Thirty-seventh day of the voyage; seventh day of the Atlantic crossing.
The captain is not one to forget things, for yesterday he mentioned ‘the passageway’, asking whether I would still like to be initiated. I had mentioned it once, on our first day, a long month ago. The next morning (today) the chief officer turned up early – boilersuit, helmet, boots, gloves and torch. I was impressed and grabbed my helmet. The English might call it the ‘Burma Road’, but for the normal people in the world it is simply the ‘passageway’. What is it?
Having cleared the alarms on the bridge, the chief undid the massive latches on an air-tight and water-tight door – ‘for fire’, he said – and plunged down a stairway. More like a ladder, really, slippery with oil on the steel steps. ‘It’s easier to go down backwards’, he said, skipping down the stairs as if they were a garden path. The bottom was the bottom, the bowels of the ship, beneath almost 30,000 tonnes of containers, let alone the ship itself. Between me and the sea floor – about 5 km below – was nothing but a sheet of 10mm steel.
‘This way’, he said, ducking under the first of scores of scalping devices. Actually, they were part of the infrastructure of the ship, its bones, and we were climbing through them. An oval cut into the steel allowed us to pass along, ducking, slipping, echoing, with the sound of water and creaking containers all about us. We were on our way to the bow, which soon announces its imminent presence by the curve of the hull. Tighter and tighter became the spaces, and I soon became well aware that tall people of vague European extraction are not even on the drawing board when it came to this type of construction.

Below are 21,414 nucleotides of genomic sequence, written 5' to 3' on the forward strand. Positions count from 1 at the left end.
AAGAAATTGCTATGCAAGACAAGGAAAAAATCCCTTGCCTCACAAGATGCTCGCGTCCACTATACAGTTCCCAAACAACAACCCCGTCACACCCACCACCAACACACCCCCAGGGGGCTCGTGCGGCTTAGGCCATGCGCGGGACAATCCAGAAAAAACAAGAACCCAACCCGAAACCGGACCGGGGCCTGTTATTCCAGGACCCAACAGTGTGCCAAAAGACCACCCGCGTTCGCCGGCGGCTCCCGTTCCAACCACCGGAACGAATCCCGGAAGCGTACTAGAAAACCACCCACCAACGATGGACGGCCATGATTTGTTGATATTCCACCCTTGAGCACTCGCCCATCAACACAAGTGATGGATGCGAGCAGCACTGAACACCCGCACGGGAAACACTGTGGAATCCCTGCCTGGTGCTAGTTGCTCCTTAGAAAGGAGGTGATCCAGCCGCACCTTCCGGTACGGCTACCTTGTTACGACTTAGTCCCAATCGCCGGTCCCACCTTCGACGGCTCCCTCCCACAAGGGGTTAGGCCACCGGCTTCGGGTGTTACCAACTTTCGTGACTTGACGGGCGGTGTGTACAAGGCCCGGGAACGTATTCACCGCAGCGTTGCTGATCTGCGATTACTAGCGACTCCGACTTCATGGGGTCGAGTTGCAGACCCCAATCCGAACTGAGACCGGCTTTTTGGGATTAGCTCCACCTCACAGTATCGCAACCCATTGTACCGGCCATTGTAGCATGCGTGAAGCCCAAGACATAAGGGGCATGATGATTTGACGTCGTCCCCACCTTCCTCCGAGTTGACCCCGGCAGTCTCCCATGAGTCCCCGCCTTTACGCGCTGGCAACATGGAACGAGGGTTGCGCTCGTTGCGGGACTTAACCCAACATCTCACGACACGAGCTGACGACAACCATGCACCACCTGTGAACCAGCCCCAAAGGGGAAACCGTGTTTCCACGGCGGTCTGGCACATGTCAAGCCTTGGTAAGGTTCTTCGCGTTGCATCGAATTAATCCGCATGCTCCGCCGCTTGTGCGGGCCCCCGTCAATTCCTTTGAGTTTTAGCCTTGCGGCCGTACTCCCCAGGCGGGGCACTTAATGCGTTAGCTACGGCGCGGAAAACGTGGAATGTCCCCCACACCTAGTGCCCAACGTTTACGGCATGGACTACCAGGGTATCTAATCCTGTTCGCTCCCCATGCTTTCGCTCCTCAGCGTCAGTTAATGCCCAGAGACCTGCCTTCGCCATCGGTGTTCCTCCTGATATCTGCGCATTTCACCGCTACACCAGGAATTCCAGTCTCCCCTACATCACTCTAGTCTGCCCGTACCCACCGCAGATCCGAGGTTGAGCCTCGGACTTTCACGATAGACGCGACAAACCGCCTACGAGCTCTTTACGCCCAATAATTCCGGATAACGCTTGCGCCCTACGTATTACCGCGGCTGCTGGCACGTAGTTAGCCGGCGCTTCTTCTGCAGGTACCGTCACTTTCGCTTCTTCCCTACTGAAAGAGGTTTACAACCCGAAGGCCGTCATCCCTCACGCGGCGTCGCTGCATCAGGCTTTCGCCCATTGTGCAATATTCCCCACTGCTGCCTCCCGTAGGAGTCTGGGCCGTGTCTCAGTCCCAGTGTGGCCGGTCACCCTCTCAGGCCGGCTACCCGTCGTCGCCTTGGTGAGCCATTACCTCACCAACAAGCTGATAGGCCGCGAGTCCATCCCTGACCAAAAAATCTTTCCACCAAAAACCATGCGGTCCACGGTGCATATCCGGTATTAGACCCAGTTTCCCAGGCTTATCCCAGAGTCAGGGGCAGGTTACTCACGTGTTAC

I may as well be caving, I thought to myself. But at last we reached our goal: the bow and its thruster – a small engine used to get the bow over in tight spots in port. The thruster itself was down a surprisingly cavernous space, a couple of ladders slick with the obligatory oil. I felt as though I had happened upon a treasure cave, deep within the earth – except of course that we were deep in the ship and the ocean, the lowest point, in fact, that we could go. But the treasure was the not the thruster – no matter what any male might think – but the thrill of standing behind that massive knob at the bow of a ship, the one below the water-line, a little like a battering ram to part the water and protect the ship should it run into the odd whale, log, or debris of another ship. And the crashing noise was the water itself, like a perpetual surf created by the ship itself.
Sadly, we couldn’t stay there forever, since the chief was busy with the duties of four ports (Tilbury, Dunkirque, Le Havre and Rotterdam). So I set off the way we had come. ‘No, this way’, said the chief, ‘there’s more’. We had come up the port side; on the starboard side the passageway wound its way back to the start. Torch on, ducking, stretching, small steps to avoid slipping in the oil and then, like a horse sniffing the stable, I was off for the escape hatch. ‘Not so fast’, said the chief. He pulled me over, placed a hand on my shoulder and whispered: ‘do you want to see the cargo hold?’ I was awed, for now the deepest secret of the ship was about the ship was about to be revealed.
He banged open the levers – alarmed as well – and hauled back the airtight door, beckoning me inside. I was a little worried that he didn’t follow me in, imagining him banging the door shut with a wicked chuckle, holding me there for ransom or perhaps as a sex slave for the crew. It was not to be … but the space looked like it could well be used for exactly such purposes: in between the deepest container, with reefer outlets and dirt scattered about, a talented artist had painted a woman wearing nothing but a wicked grin, her legs spread wide in invitation. ‘Do not enter here’, someone had scribbled, as if to state the obvious on a ship full of men.
We stood there in reverend silence for a few moments. ‘Time to go’, said the chief. After climbing the ladder from the depths and stumbling out of the hatch, daylight felt strangely different.